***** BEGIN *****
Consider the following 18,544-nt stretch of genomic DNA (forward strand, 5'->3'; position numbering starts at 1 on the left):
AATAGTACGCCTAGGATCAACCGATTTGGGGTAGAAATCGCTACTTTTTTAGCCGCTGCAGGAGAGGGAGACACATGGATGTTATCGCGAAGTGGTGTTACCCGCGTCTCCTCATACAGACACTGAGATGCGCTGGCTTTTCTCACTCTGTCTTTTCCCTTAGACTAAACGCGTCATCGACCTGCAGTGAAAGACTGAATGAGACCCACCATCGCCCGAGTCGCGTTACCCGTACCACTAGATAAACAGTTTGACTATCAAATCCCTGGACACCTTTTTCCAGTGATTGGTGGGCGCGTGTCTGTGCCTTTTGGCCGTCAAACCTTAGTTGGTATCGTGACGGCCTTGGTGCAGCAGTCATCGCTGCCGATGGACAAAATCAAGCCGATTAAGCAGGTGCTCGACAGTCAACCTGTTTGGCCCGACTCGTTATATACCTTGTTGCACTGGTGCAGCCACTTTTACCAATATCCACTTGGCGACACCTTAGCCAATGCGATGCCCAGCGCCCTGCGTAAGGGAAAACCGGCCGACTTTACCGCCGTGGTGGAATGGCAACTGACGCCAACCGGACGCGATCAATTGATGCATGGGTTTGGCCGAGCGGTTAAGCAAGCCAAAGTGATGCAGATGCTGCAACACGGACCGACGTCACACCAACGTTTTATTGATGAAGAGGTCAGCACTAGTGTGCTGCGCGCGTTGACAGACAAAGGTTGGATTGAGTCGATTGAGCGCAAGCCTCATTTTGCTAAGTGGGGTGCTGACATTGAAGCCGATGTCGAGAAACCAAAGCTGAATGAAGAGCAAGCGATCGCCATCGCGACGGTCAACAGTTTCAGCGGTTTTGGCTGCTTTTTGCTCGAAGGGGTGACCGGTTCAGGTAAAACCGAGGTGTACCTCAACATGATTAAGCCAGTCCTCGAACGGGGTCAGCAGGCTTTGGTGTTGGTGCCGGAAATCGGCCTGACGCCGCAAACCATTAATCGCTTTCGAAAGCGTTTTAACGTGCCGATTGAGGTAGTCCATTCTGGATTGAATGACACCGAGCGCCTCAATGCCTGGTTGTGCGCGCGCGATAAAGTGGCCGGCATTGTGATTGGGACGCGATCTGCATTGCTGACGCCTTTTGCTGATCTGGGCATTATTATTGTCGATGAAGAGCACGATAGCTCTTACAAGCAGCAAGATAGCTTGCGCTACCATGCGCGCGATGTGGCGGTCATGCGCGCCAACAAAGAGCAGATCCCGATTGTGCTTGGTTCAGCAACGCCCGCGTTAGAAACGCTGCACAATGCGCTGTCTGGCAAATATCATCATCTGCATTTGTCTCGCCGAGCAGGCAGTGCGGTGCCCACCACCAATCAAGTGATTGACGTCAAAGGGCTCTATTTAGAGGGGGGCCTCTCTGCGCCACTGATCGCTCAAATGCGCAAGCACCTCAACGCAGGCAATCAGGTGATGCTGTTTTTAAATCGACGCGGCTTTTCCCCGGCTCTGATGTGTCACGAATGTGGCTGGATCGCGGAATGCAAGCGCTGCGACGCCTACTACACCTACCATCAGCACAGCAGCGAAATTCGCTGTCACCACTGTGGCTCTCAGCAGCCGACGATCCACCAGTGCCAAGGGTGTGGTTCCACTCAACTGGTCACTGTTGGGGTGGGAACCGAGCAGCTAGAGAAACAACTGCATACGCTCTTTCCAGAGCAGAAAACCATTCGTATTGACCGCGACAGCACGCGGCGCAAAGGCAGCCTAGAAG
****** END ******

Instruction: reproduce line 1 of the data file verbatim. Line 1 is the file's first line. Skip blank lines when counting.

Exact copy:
Consider the following 18,544-nt stretch of genomic DNA (forward strand, 5'->3'; position numbering starts at 1 on the left):